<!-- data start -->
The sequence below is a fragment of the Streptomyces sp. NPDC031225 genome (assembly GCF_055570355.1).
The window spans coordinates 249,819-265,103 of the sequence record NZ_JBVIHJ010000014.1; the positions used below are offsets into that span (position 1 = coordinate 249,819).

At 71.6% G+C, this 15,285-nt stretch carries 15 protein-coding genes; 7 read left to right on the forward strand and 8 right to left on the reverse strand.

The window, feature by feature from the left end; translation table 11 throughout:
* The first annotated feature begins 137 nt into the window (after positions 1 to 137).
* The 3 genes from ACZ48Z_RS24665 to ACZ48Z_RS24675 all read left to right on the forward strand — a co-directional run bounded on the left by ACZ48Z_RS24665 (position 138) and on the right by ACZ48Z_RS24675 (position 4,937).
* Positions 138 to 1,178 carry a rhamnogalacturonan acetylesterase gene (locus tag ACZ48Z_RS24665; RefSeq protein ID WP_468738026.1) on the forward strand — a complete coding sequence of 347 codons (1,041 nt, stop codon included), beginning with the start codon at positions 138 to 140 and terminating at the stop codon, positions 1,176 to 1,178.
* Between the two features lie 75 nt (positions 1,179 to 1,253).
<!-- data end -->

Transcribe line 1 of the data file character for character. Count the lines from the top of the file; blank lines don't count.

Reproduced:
The sequence below is a fragment of the Streptomyces sp. NPDC031225 genome (assembly GCF_055570355.1).